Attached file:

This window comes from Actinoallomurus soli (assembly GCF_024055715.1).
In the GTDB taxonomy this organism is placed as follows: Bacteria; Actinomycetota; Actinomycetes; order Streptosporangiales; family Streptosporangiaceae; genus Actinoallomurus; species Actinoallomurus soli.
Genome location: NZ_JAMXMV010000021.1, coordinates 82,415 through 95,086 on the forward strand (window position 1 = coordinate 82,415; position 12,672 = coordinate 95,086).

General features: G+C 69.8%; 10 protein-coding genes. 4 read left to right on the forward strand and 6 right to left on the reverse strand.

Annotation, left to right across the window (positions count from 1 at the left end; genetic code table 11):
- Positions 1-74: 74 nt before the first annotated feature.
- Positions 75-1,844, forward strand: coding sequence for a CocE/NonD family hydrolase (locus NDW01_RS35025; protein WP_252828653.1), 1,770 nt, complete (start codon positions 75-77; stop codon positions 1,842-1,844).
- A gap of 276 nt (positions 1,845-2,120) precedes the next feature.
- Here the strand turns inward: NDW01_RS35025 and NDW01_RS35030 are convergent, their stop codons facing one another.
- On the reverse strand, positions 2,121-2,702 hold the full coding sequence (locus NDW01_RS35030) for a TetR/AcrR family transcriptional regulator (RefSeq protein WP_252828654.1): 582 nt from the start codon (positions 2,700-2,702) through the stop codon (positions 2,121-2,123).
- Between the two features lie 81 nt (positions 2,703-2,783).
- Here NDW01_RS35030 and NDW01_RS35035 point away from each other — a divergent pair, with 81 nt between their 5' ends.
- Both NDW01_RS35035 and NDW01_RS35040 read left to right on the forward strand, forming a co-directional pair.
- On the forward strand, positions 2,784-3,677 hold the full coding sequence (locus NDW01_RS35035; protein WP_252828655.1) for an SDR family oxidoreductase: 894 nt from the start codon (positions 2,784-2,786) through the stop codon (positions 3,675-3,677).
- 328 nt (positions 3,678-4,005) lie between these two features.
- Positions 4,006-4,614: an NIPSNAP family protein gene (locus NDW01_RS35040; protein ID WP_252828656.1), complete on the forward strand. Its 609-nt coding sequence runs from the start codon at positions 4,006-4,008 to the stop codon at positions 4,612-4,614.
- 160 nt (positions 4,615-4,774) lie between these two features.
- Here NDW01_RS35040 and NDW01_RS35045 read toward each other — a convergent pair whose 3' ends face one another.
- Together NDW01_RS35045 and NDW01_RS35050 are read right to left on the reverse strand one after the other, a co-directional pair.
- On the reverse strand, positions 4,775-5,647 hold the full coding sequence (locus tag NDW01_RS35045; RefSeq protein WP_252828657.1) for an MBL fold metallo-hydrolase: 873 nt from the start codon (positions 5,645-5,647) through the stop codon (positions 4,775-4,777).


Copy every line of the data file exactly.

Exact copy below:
This window comes from Actinoallomurus soli (assembly GCF_024055715.1).
In the GTDB taxonomy this organism is placed as follows: Bacteria; Actinomycetota; Actinomycetes; order Streptosporangiales; family Streptosporangiaceae; genus Actinoallomurus; species Actinoallomurus soli.
Genome location: NZ_JAMXMV010000021.1, coordinates 82,415 through 95,086 on the forward strand (window position 1 = coordinate 82,415; position 12,672 = coordinate 95,086).

General features: G+C 69.8%; 10 protein-coding genes. 4 read left to right on the forward strand and 6 right to left on the reverse strand.

Annotation, left to right across the window (positions count from 1 at the left end; genetic code table 11):
- Positions 1-74: 74 nt before the first annotated feature.
- Positions 75-1,844, forward strand: coding sequence for a CocE/NonD family hydrolase (locus NDW01_RS35025; protein WP_252828653.1), 1,770 nt, complete (start codon positions 75-77; stop codon positions 1,842-1,844).
- A gap of 276 nt (positions 1,845-2,120) precedes the next feature.
- Here the strand turns inward: NDW01_RS35025 and NDW01_RS35030 are convergent, their stop codons facing one another.
- On the reverse strand, positions 2,121-2,702 hold the full coding sequence (locus NDW01_RS35030) for a TetR/AcrR family transcriptional regulator (RefSeq protein WP_252828654.1): 582 nt from the start codon (positions 2,700-2,702) through the stop codon (positions 2,121-2,123).
- Between the two features lie 81 nt (positions 2,703-2,783).
- Here NDW01_RS35030 and NDW01_RS35035 point away from each other — a divergent pair, with 81 nt between their 5' ends.
- Both NDW01_RS35035 and NDW01_RS35040 read left to right on the forward strand, forming a co-directional pair.
- On the forward strand, positions 2,784-3,677 hold the full coding sequence (locus NDW01_RS35035; protein WP_252828655.1) for an SDR family oxidoreductase: 894 nt from the start codon (positions 2,784-2,786) through the stop codon (positions 3,675-3,677).
- 328 nt (positions 3,678-4,005) lie between these two features.
- Positions 4,006-4,614: an NIPSNAP family protein gene (locus NDW01_RS35040; protein ID WP_252828656.1), complete on the forward strand. Its 609-nt coding sequence runs from the start codon at positions 4,006-4,008 to the stop codon at positions 4,612-4,614.
- 160 nt (positions 4,615-4,774) lie between these two features.
- Here NDW01_RS35040 and NDW01_RS35045 read toward each other — a convergent pair whose 3' ends face one another.
- Together NDW01_RS35045 and NDW01_RS35050 are read right to left on the reverse strand one after the other, a co-directional pair.
- On the reverse strand, positions 4,775-5,647 hold the full coding sequence (locus tag NDW01_RS35045; RefSeq protein WP_252828657.1) for an MBL fold metallo-hydrolase: 873 nt from the start codon (positions 5,645-5,647) through the stop codon (positions 4,775-4,777).